When my Dad started Grade One in Forestburg Alberta, the teacher noticed he was left handed so she tied his hand to the desk every day and forced him to learn to write and do all his work with his right hand. Throughout his life this cruel little action was to cause him some confusion.
When he went home and told his mother, she had her own teacher’s certificate so she taught him to write with his left hand at home. She herself was left handed and knew all too well the methods that schools used.
One of the most obvious confusions for him was his sense of direction. If you told him to turn left, he would automatically turn right. This was not a lot of fun in a city the size of Vancouver when you found yourself going down a one way street the wrong way. It impacted his ability to follow directions on a map as he had to always stop and think which was left and which was right. Mom would hold up her left hand if she wanted him to turn left and the same with her right hand. After some practice, it seemed to work well and we only ended up in the wrong place a few times.
Dad would set the table on occasion and we always knew it was him because everything was set up backwards. When he washed dishes, he set up the dish tray opposite to what the rest of us did! When he used the electric stove he would have to stop and read the dials as he had the impulse to turn the dial the wrong way.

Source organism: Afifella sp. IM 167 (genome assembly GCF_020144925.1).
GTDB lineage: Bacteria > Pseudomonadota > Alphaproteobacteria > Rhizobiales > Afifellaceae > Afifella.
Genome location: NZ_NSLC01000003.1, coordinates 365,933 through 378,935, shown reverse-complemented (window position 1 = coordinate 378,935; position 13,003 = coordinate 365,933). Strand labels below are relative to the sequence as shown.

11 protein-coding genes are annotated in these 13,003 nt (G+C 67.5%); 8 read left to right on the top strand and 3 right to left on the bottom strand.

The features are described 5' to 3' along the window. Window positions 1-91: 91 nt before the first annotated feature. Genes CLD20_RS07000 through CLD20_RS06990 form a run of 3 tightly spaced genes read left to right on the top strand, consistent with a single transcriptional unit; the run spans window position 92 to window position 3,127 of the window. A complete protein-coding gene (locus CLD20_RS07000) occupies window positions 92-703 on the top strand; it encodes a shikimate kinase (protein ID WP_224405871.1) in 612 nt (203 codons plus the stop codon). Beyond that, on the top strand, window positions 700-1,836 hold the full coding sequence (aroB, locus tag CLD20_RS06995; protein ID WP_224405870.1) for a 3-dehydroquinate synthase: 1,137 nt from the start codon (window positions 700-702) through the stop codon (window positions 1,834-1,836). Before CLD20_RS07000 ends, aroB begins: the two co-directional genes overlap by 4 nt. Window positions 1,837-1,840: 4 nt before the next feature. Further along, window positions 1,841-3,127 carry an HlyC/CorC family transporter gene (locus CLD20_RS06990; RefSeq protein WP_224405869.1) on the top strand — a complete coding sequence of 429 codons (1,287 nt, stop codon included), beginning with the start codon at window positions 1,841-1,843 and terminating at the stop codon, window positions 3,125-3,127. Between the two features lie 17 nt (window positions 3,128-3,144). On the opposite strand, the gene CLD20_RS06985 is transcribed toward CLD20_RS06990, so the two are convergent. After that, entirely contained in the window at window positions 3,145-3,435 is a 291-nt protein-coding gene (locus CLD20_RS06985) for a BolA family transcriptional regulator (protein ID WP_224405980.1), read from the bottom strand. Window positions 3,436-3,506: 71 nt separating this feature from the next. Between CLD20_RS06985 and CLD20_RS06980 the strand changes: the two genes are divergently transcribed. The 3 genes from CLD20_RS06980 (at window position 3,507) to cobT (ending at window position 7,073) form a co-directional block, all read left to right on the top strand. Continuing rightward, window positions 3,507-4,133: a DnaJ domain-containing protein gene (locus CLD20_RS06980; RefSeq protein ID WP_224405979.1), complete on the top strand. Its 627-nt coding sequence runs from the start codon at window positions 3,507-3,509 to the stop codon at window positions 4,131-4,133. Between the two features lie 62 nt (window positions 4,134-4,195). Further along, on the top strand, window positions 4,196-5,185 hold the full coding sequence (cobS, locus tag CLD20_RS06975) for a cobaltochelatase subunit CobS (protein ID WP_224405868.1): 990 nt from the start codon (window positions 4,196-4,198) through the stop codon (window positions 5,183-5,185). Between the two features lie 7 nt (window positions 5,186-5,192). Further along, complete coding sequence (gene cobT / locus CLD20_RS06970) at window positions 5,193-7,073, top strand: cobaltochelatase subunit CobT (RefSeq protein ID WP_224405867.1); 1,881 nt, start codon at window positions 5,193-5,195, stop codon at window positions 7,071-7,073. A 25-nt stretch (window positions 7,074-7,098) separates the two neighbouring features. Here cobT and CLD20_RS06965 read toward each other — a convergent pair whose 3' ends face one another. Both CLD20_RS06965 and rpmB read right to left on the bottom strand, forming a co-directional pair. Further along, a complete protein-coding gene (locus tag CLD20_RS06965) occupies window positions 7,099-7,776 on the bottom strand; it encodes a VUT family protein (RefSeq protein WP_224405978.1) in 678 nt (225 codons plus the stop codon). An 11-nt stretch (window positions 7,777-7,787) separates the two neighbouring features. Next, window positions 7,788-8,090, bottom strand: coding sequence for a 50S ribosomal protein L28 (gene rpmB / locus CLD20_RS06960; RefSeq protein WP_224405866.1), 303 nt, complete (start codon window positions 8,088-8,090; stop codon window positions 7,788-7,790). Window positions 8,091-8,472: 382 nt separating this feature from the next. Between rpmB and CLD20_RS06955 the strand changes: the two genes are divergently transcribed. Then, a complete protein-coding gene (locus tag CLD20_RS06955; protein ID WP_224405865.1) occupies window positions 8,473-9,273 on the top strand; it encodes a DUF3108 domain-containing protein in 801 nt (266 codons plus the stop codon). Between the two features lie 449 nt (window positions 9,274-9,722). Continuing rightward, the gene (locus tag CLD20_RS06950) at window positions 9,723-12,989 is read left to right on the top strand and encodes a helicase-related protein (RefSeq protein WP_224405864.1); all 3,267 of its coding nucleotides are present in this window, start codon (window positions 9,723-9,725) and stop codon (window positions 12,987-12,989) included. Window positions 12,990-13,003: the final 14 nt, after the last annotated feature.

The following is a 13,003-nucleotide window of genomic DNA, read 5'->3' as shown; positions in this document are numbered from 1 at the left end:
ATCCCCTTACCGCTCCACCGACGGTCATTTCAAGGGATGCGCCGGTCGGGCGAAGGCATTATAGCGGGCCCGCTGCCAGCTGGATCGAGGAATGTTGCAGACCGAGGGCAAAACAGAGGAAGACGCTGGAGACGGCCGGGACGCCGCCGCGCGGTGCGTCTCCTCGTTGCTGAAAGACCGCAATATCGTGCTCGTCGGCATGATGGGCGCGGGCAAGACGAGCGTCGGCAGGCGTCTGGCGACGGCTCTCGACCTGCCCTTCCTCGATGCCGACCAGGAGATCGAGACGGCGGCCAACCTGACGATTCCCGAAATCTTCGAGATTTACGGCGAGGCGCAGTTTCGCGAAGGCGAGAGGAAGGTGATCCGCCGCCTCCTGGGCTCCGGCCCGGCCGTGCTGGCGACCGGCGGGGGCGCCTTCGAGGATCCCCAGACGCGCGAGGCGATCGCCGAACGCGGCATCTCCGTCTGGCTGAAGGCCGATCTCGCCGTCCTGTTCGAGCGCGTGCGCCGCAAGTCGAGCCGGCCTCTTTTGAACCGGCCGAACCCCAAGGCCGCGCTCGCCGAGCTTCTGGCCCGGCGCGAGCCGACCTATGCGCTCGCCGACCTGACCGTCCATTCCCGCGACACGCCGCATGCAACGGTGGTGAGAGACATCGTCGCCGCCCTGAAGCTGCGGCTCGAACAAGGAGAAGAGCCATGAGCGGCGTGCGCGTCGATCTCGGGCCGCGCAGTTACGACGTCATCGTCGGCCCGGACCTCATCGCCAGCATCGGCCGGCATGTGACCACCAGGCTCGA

He put on all the taps inside the house on the wrong side. Hot was cold and cold was hot…I never knew the difference as we just accepted it as the norm until I went to other people’s houses and wondered why their taps were different! They also turned the opposite direction too! Every door in the house was hung on the wrong side of the door frame and with the pins in the wrong place. They all worked but on occasion caused some problems because in an emergency the pins were not readily accessible and the doorknobs were in the wrong place as well.
On the bright side, Dad learned to write with both hands. He had beautiful handwriting too! He threw a ball with both hands but preferred throwing left handed and he batted both left and right. He was comfortable with tools in either hand which helped out a great deal when building something that required a left handed approach or a right handed approach but was much faster using his left hand.
When I think about his children, Sandra, myself and Norma, it is interesting that only Norma was left handed but what about his grandchildren? Sandra and Frank’s children Angela and Dean are both left handed. Angela’s two children Sophie and Nicolas are left handed and Dean and Elena’s daughter Ali is left handed. Little Dylan is the only right handed one!!! That left handed gene must be a very strong one!
I remember something else about my Dad’s hands. They were not smooth but were the hands of a labourer. They were rough to touch and he had many scars but it didn’t matter to us…we loved just holding his hand when we were little and when we danced together I loved the feel of his hand holding mine and his other hand on my back as we danced. I miss those times and miss my Dad!